Shy Intellectual Created Playbook Used in a Revolution U.S.
But for the world’s despots, his ideas can be fatal.
Few Americans have heard of Mr. Sharp. But for decades, his practical writings on nonviolent revolution — most notably “From Dictatorship to Democracy,” a 93-page guide to toppling autocrats, available for download in 24 languages — have inspired dissidents around the world, including in Burma, Bosnia, Estonia and Zimbabwe, and now Tunisia and Egypt.
When the nonpartisan International Center on Nonviolent Conflict, which trains democracy activists, slipped into Cairo several years ago to conduct a workshop, among the papers it distributed was Mr. Sharp’s “198 Methods of Nonviolent Action,” a list of tactics that range from hunger strikes to “protest disrobing” to “disclosing identities of secret agents.”
Dalia Ziada, an Egyptian blogger and activist who attended the workshop and later organized similar sessions on her own, said trainees were active in both the Tunisia and Egypt revolts. She said that some activists translated excerpts of Mr. Sharp’s work into Arabic, and that his message of “attacking weaknesses of dictators” stuck with them.
Peter Ackerman, a onetime student of Mr. Sharp who founded the nonviolence center and ran the Cairo workshop, cites his former mentor as proof that “ideas have power.”
Mr. Sharp, hard-nosed yet exceedingly shy, is careful not to take credit. He is more thinker than revolutionary, though as a young man he participated in lunch-counter sit-ins and spent nine months in a federal prison in
While seeing the revolution that ousted Hosni Mubarak as a sign of “encouragement,” Mr. Sharp said, “The people of
He has been watching events in
It doubles as the headquarters of the Albert Einstein Institution, an organization Mr. Sharp founded in 1983 while running seminars at Harvard and teaching political science at what is now the University of Massachusetts at
In this era of Twitter revolutionaries, the Internet holds little allure for Mr. Sharp. He is not on Facebook and does not venture onto the Einstein Web site. (“I should,” he said apologetically.) If he must send e-mail, he consults a handwritten note Ms. Raquib has taped to the doorjamb near his state-of-the-art Macintosh computer in a study overflowing with books and papers. “To open a blank e-mail,” it reads, “click once on icon that says ‘new’ at top of window.”
Some people suspect Mr. Sharp of being a closet peacenik and a lefty — in the 1950s, he wrote for a publication called “Peace News” and he once worked as personal secretary to A. J. Muste, a noted labor union activist and pacifist — but he insists that he outgrew his own early pacifism and describes himself as “trans-partisan.”
Based on studies of revolutionaries like Gandhi, nonviolent uprisings, civil rights struggles, economic boycotts and the like, he has concluded that advancing freedom takes careful strategy and meticulous planning, advice that Ms. Ziada said resonated among youth leaders in
Autocrats abhor Mr. Sharp. In 2007, President Hugo Chávez of Venezuela denounced him, and officials in Myanmar, according to diplomatic cables obtained by the anti-secrecy group WikiLeaks, accused him of being part of a conspiracy to set off demonstrations intended “to bring down the government.” (A year earlier, a cable from the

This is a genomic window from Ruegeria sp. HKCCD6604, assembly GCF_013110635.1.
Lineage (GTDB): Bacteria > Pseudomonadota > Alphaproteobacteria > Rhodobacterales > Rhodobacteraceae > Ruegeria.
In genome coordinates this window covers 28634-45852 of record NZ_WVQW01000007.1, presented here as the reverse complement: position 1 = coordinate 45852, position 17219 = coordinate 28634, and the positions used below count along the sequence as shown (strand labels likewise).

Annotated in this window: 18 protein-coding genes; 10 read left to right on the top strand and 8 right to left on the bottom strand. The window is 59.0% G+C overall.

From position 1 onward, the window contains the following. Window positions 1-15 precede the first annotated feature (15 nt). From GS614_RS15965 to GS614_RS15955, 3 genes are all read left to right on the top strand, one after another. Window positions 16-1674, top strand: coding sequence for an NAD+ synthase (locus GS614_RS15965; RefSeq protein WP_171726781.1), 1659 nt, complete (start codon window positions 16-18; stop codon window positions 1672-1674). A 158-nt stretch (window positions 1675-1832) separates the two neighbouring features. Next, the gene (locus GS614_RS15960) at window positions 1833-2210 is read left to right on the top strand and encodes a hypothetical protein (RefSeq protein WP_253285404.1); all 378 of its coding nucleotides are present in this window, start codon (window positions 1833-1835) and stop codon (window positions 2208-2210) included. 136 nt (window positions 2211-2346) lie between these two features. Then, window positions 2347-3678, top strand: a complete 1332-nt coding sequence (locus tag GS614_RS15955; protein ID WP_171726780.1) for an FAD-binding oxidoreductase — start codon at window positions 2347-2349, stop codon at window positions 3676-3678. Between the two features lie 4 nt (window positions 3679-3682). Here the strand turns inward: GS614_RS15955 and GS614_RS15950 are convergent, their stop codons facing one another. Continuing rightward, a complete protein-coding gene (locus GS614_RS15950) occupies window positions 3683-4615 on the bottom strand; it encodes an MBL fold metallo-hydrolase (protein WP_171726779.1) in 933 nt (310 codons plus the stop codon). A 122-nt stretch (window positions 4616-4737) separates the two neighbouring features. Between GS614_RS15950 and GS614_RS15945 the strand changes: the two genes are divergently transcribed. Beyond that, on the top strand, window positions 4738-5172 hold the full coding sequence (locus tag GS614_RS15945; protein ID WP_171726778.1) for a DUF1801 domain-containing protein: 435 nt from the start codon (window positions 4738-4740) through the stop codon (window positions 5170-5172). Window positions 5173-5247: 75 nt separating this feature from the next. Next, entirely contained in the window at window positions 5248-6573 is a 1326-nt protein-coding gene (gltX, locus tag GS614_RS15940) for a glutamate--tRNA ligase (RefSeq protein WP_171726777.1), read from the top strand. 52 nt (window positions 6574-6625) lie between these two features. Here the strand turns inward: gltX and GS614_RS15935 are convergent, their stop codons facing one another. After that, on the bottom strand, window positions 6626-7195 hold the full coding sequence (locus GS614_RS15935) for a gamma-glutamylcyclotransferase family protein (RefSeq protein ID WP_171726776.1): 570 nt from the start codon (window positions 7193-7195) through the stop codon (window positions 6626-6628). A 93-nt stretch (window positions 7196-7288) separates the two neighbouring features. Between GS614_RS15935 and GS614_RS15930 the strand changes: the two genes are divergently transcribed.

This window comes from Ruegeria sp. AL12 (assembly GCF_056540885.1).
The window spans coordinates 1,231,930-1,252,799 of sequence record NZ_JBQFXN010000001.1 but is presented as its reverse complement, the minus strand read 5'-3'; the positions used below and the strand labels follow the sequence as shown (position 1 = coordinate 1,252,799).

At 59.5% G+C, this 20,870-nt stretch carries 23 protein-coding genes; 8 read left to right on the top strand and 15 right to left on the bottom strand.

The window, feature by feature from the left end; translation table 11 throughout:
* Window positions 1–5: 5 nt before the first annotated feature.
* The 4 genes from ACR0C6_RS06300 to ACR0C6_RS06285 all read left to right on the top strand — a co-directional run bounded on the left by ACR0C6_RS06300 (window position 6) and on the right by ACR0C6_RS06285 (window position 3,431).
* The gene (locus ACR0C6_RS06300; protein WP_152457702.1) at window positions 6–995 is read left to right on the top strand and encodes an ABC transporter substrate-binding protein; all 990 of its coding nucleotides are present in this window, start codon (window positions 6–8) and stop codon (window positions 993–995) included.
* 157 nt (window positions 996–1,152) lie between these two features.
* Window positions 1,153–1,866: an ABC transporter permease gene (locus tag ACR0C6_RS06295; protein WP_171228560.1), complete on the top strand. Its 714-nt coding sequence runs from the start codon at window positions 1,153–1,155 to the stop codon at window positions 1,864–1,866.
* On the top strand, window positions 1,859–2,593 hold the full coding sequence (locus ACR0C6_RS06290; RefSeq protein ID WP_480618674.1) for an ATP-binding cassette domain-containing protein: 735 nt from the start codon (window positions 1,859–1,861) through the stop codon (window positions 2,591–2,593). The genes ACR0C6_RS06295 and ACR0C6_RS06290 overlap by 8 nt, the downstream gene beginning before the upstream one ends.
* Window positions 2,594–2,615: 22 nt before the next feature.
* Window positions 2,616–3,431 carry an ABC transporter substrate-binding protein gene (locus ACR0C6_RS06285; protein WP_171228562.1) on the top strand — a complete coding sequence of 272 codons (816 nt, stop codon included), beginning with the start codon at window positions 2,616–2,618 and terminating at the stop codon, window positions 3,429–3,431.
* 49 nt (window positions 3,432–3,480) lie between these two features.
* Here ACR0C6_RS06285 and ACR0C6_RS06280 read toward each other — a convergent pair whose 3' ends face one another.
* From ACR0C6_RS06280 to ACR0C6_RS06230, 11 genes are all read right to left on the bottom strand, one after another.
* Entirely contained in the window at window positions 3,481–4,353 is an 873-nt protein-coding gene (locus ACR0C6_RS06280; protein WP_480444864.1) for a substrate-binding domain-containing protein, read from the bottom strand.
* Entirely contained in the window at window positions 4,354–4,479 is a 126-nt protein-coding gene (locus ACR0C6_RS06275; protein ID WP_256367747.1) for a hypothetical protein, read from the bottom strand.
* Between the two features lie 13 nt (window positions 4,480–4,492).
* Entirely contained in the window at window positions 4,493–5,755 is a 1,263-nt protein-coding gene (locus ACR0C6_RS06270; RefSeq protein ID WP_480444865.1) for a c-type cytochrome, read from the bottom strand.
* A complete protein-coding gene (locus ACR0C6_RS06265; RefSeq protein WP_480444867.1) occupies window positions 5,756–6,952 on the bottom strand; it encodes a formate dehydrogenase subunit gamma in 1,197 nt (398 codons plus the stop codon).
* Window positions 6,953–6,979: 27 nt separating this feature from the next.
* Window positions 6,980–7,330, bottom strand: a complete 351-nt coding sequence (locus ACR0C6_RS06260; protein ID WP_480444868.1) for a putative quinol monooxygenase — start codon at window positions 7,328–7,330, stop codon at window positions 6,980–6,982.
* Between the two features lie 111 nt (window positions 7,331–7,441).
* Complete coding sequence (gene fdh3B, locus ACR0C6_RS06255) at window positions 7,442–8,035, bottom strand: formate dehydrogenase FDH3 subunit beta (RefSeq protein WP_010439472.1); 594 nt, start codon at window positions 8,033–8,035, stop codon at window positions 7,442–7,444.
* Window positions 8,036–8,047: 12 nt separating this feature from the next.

In 2008, Iran featured Mr. Sharp, along with Senator John McCain of Arizona and the Democratic financier George Soros, in an animated propaganda video that accused Mr. Sharp of being the C.I.A. agent “in charge of America’s infiltration into other countries,” an assertion his fellow scholars find ludicrous.
“He is generally considered the father of the whole field of the study of strategic nonviolent action,” said Stephen Zunes, an expert in that field at the
That is not to say Mr. Sharp has not seen any action. In 1989, he flew to
Not everyone is so impressed. As’ad AbuKhalil, a Lebanese political scientist and founder of the Angry Arab News Service blog, was outraged by a passing mention of Mr. Sharp in The New York Times on Monday. He complained that Western journalists were looking for a “
Still, just as Mr. Sharp’s profile seems to be expanding, his institute is contracting.
Mr. Ackerman, who became wealthy as an investment banker after studying under Mr. Sharp, contributed millions of dollars and kept it afloat for years. But about a decade ago, Mr. Ackerman wanted to disseminate Mr. Sharp’s ideas more aggressively, as well as his own. He put his money into his own center, which also produces movies and even a video game to train dissidents. An annuity he purchased still helps pay Mr. Sharp’s salary.
In the twilight of his career, Mr. Sharp, who never married, is slowing down. His voice trembles and his blue eyes grow watery when he is tired; he gave up driving after a recent accident. He does his own grocery shopping; his assistant, Ms. Raquib, tries to follow him when it is icy. He does not like it.
He says his work is far from done. He has just submitted a manuscript for a new book, “Sharp’s Dictionary of Power and Struggle
In the meantime, he is keeping a close eye on the
Andrew W. Lehren contributed reporting from New York, and David D. Kirkpatrick from
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"The master class has always declared the wars; the subject class has always fought the battles. The master class has had all to gain and nothing to lose, while the subject class has had nothing to gain and everything to lose--especially their lives." Eugene Victor Debs